JP: The biggest challenge has been coordinating with the different libraries and applications which support or are supported by PyGObject. Introspection is very new and with that comes growing pains. Before the binding developers could work in a bubble, catching up to whatever the API developers added or changed however they saw best. However, now everything is so highly integrated that the binding developers have to closely work with the API developers. This can cause a lot of frustration and a bit of extra work for all involved, but in the long run the closer collaboration will reveal itself in a better end user experience. If we have learned anything in GNOME over the years, it is the end user that matters and using Introspection helps move towards that goal.
Sumana Harihareswara manages projects and people. She has worked for the GNOME Foundation, the Wikimedia Foundation, and Collabora, and contributed to the AltLaw,Empathy, Miro, and Zeitgeist open source projects. She is currently an editor and the release organizer for GNOME Journal and a blogger at GeekFeminism. She blogs atCogito, Ergo Sumana and microblogs at Identi.ca.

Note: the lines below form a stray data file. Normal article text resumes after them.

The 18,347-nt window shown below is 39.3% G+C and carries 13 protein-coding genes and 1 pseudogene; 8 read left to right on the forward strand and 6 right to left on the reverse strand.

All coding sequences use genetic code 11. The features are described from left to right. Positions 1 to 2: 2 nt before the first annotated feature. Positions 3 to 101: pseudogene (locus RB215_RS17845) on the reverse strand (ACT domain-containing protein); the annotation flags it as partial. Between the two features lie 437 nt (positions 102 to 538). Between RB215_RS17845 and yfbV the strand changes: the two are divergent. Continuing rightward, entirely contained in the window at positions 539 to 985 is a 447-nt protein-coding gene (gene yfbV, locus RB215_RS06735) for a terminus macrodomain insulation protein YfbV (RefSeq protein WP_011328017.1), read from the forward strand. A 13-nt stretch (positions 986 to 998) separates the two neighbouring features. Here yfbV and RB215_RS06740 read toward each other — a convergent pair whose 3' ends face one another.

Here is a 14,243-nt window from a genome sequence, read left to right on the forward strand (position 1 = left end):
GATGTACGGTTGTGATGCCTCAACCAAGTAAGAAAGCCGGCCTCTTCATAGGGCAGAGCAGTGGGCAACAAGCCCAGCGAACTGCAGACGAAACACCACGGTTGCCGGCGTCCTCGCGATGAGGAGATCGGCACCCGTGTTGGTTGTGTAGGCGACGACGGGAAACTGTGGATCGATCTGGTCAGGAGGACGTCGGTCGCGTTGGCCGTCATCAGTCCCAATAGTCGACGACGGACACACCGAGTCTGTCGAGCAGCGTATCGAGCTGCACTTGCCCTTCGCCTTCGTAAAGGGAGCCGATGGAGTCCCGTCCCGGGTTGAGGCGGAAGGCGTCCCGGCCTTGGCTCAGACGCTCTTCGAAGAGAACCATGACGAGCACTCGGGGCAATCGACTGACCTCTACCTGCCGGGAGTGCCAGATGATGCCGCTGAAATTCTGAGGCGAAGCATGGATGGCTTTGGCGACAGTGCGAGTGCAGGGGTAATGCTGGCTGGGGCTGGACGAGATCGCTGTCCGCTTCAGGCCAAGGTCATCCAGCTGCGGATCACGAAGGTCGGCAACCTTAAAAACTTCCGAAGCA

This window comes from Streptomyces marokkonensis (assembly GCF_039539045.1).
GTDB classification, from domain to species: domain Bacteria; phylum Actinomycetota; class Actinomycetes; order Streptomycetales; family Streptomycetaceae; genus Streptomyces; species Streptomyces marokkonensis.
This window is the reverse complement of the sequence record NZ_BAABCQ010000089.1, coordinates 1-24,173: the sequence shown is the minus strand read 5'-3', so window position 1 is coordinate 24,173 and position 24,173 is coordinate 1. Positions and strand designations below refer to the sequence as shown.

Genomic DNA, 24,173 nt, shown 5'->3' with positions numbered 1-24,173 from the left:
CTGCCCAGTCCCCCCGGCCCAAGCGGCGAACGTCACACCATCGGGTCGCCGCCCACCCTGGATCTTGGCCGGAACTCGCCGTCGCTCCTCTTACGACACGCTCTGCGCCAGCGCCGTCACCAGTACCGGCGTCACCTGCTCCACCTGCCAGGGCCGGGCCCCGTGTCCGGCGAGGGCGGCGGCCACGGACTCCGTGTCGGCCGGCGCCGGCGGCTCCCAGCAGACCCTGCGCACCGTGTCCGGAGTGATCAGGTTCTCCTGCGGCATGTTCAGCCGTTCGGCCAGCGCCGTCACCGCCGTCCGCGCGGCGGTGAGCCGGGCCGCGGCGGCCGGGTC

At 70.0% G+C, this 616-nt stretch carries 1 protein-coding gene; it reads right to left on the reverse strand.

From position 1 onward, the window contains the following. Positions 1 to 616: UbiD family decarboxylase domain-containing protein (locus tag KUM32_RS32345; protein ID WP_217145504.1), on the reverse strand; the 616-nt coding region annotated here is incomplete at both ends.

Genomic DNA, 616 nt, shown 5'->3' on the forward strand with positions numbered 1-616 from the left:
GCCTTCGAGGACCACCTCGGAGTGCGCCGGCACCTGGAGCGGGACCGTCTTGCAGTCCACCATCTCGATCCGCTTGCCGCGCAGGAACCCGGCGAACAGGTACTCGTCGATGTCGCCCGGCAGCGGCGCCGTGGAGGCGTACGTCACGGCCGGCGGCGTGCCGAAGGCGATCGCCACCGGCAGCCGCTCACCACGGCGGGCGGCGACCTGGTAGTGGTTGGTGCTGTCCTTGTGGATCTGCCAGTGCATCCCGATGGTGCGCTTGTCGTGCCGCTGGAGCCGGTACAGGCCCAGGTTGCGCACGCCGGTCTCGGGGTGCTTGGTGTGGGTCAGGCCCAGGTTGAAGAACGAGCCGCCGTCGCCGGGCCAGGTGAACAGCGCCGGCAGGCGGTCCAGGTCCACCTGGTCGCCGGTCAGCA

Daf Harries continues his interview with Jon McCann and Jakub Steiner. Should we be treating code and design contributions the same, or differently? What pitfalls from GNOME 2 were designers trying to avoid? How do we deal with community indecisiveness?
(continued from Part I)
DH: What are some of the pitfalls you think GNOME 2 ran into? What are some of the things we did well?